« Reply #5 on: December 26, 2016, 06:29:33 PM »
I've never tried the Cozyna grinder, but I'd trust csprof's judgement on the matter.

My reasons for preferring a manual grinder:
  • Cheaper.
  • Easier to travel with.
  • I can brew coffee with a non-electric stove even when the power is out. 
    (See MMM's post when he unsuccessfully tried to grind beans with a hammer during a power outage.)
In truth, I also like the tactile feel of a manual grinder.  I get a physical connection with
my beans based on the feedback from manually grinding them -- I don't mean in a
"New Age" crystals & magnets sense, but in assessing the freshness of the beans. Older
beans feel different than freshly roasted beans.  Or I may simply be attracted to the
modest manual labor involved.

Brewing: For home/office use I prefer the Clever Coffee Dripper for reasons stated
above.  When I switch to a more nomadic lifestyle, I may consider the Aeropress.

Coffee. Can we ever exhaust this subject?


aneel

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Re: "Standalone Coffee Setup" - What would you use?
« Reply #6 on: December 26, 2016, 10:14:14 PM »
Do you have access to a fridge? I strongly suggest cold brewing coffee which will not require hot water And nets you a coffee concentrate which lasts ~2 weeks in the fridge.

Syonyk

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Re: "Standalone Coffee Setup" - What would you use?
« Reply #7 on: December 26, 2016, 11:19:21 PM »
Not in my office


SnackDog

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Re: "Standalone Coffee Setup" - What would you use?
« Reply #9 on: December 27, 2016, 05:22:31 AM »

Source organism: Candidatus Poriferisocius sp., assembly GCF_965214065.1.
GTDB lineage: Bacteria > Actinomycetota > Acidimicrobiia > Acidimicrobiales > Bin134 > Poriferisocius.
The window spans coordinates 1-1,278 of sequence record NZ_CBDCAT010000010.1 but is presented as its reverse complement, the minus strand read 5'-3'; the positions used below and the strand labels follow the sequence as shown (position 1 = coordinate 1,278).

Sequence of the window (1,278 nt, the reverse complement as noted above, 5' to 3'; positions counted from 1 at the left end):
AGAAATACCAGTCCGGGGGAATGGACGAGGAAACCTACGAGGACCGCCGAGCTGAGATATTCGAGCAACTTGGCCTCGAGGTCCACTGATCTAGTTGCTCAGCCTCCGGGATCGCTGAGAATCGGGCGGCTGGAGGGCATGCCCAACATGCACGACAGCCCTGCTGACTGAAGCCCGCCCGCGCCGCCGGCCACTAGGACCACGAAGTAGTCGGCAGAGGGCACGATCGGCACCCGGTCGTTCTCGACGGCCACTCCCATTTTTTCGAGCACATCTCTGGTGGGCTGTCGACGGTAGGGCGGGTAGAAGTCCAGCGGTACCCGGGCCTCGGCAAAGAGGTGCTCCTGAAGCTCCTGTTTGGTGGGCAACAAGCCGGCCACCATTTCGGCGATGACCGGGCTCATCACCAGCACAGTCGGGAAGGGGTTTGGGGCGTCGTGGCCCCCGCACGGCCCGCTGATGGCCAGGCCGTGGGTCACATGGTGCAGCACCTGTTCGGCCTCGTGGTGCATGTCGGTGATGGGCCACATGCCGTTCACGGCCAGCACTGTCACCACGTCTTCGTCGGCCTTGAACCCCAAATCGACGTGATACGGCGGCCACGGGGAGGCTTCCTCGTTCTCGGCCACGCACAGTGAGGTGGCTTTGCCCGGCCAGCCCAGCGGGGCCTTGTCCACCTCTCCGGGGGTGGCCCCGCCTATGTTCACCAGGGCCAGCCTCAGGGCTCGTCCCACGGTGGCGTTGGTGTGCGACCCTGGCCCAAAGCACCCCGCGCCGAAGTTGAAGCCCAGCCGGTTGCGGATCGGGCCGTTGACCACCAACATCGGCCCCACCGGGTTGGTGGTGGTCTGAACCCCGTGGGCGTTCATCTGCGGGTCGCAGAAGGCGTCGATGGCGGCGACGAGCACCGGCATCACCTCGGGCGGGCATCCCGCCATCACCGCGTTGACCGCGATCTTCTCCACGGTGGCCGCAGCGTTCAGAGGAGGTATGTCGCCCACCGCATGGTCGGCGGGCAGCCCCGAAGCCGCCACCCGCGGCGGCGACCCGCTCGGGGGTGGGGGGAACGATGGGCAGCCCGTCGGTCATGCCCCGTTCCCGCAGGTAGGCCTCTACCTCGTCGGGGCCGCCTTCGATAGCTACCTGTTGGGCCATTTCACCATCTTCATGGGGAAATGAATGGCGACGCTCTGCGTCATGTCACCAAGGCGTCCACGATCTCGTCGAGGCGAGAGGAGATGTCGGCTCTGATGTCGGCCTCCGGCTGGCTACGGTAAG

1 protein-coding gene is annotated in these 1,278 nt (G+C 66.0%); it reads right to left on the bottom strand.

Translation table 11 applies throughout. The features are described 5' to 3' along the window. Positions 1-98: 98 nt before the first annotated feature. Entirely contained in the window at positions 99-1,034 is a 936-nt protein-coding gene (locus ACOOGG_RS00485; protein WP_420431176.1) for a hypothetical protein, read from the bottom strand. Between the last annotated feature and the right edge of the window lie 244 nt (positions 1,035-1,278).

Nespresso works well, especially if you have access to free capsules to feed. 

Another option is to get off the coffee altogether. I've done it a couple times and it works great until you have a sleepless night and are dead at work. Tea helps with the transition.

protostache

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Re: "Standalone Coffee Setup" - What would you use?
« Reply #10 on: December 27, 2016, 11:01:50 AM »
Another option is to get off the coffee altogether. I've done it a couple times and it works great until you have a sleepless night and are dead at work. Tea helps with the transition.

I started cutting back when my wife was about six months pregnant such that when the little one arrived caffeine would be maximally effective again. This worked pretty well, except that my sleep schedule was so messed up I found that when I did drink coffee I couldn't sleep when I had the opportunity.

Now that the baby is about six months old I find I don't really miss coffee. It always gave me heartburn anyway. Now when I need a fix I drink a cup of tea. Most mornings I have decaf tea which, honestly, is sort of an crutch at this point.